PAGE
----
ATR targets Japan regional routes with STOL turboprops


Turboprop maker ATR is increasing its presence in Japan, looking to capitalize on demand for more regional connections in the post-COVID environment.

ATR planes have been flying in Japan for six years and there are currently 15 in operation with three airlines. The largest operator is Japan Air Commuter (JAC), which, according to data from, has a fleet of 11 aircraft, consisting of nine ATR 42-600s and two ATR 72-600s. JAC received its last ATR 42-600 in May, with the first leg of the France-Japan ferry flight using a blend including Sustainable Aviation Fuel (SAF). Japan is committed to reducing CO2 emissions and preserving its biodiversity, and ATR supports this by connecting communities and businesses across the Japanese archipelago in a sustainable and responsible way.


Sustainability and connection are ATR’s key messages

Japan Air Commuter’s latest ATR 42-600 has a special durability livery. Photo: ATR

The new ATR has a specific livery representing the leaves of Kaikouzu, the tree of Kagoshima prefecture. Leaves are the Japanese symbol for nature conservation and represent JAC’s commitment to connecting areas that co-exist with nature. The airline flies to several World Natural Heritage Sites in Japan, including Yakushima, Amami Oshima, Tokunoshima and Okinawa, as well as many other wildlife-rich and diverse regions.

Two other Japanese airlines operate ATRs, Amakusa Airlines with one ATR 42-600 and Hokkaido Air System (HAS), part of the Japan Airlines Group, with three ATR 42-600s. While the current ATR fleet is small, ATR CEO Stefano Bortoli says he can see 100 ATRs flying in Japan in a few years. He asserts that “air transport is crucial for the archipelago where air links are essential for travel and internal transport”, adding:

“We want to help ensure that aviation contributes to a prosperous future for Japan by connecting its regions in ever more sustainable and affordable ways. Most new ATRs will replace older, less efficient models and connect islands and remote areas to major cities.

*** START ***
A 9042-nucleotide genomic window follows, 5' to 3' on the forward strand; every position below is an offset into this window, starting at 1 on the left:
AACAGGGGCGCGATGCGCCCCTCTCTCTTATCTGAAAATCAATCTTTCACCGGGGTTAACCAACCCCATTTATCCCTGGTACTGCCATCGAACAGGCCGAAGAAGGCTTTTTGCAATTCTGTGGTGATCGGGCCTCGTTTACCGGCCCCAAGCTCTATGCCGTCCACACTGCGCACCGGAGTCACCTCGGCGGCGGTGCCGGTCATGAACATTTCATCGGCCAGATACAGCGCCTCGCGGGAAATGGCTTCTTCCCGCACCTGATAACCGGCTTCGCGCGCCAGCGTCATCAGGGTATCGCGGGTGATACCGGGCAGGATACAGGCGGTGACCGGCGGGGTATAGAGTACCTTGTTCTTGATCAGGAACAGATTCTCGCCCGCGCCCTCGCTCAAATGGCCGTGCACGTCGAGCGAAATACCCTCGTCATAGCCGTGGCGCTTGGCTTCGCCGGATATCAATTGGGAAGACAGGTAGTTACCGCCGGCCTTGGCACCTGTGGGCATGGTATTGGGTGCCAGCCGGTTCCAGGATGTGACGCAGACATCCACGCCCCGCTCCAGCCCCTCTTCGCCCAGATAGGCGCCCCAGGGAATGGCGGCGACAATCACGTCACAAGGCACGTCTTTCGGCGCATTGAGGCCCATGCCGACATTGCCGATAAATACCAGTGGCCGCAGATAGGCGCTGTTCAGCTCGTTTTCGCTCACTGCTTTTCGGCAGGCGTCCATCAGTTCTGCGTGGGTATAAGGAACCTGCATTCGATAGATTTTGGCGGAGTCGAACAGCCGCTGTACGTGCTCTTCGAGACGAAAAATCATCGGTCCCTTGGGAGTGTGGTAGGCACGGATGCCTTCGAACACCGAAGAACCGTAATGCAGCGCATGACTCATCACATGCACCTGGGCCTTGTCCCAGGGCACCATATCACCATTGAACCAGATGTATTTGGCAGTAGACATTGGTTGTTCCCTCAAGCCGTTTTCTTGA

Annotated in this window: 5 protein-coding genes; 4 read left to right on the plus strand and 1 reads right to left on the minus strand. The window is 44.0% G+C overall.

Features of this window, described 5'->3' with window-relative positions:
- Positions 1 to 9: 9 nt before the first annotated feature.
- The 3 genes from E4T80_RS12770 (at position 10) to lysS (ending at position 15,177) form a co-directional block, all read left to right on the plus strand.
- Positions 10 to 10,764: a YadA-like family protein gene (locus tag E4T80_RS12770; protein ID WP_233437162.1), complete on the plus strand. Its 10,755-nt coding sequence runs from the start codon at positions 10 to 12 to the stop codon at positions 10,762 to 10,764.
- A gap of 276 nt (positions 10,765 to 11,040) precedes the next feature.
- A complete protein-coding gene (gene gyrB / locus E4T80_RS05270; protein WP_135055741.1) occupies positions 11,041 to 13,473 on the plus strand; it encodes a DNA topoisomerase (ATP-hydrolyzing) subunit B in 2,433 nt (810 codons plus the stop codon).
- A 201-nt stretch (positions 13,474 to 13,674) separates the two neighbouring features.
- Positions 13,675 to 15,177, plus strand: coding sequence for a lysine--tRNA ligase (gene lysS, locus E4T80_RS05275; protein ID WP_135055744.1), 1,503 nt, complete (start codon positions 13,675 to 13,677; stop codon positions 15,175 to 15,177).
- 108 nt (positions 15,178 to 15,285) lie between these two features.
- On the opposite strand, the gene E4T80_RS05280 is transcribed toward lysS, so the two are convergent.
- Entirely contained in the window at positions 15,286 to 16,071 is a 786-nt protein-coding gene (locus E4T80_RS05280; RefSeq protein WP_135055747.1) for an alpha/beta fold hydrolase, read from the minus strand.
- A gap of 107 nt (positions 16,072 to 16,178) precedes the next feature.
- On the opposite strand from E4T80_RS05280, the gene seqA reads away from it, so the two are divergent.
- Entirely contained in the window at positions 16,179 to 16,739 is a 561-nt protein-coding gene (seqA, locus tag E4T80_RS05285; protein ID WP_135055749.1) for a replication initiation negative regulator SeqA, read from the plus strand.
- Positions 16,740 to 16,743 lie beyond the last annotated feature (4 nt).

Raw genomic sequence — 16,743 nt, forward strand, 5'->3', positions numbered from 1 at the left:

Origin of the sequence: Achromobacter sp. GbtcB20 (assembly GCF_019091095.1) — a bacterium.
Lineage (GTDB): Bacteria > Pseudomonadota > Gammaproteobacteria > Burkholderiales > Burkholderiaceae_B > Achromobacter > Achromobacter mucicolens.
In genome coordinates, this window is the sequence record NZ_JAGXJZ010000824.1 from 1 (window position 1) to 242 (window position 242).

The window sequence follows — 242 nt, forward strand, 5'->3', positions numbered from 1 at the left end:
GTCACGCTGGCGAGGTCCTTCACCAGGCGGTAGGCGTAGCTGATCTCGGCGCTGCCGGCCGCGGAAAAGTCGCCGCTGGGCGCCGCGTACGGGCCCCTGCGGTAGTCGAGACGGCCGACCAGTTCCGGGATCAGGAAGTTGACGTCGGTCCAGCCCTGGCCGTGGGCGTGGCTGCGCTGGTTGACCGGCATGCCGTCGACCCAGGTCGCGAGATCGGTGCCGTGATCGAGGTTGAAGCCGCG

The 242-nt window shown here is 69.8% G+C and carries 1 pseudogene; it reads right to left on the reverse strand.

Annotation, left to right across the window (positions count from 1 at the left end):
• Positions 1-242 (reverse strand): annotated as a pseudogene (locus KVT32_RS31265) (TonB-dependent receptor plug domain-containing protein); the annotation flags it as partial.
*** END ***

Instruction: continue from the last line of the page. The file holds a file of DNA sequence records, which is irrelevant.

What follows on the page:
ATR STOL turboprop attracts interest in Japan

PNG Air is the launch customer of the ATR STOL and a current user of the ATR 72-600. Photo: PNG Air

Japan has two regional airlines with ATRs on order, Oriental Air Bridge (ORC) with two ATR 42-600s and Toki Air with two ATR 72-600s. Toki Air plans to fly to Sado Island, off Niigata, which has a runway of just 890 meters (2,900 feet). Toki plans to take the new ATR 42-600S, the ATR short take-off and landing (STOL) version that can land on runways as short as 800 meters. ATR says there are ten airports in Japan with short airstrips where the turboprop STOL variant can land and keep these communities connected to the rest of the country.

Japan’s sustainable development goal is to reduce emissions by 46% by 2030. With ATRs consuming 40% less fuel and emitting 40% fewer emissions than a regional jet, turboprops can play a key role in achieving the national goal. According to ATR, the introduction of the new Pratt & Whitney PW127XT engine, which offers a 3% improvement in fuel efficiency and the ability to use 100% SAF, means that the durability gains will be even greater.

Turboprops have played a major role in keeping remote communities connected during the pandemic, especially in Asia-Pacific regions. Many remote communities and small islands have only air connections and depend on aircraft, especially turboprops, for their needs. Keeping them sustainably connected is a bonus, and ATR has the right plane to do that, as does Embraer when its new turboprop arrives.


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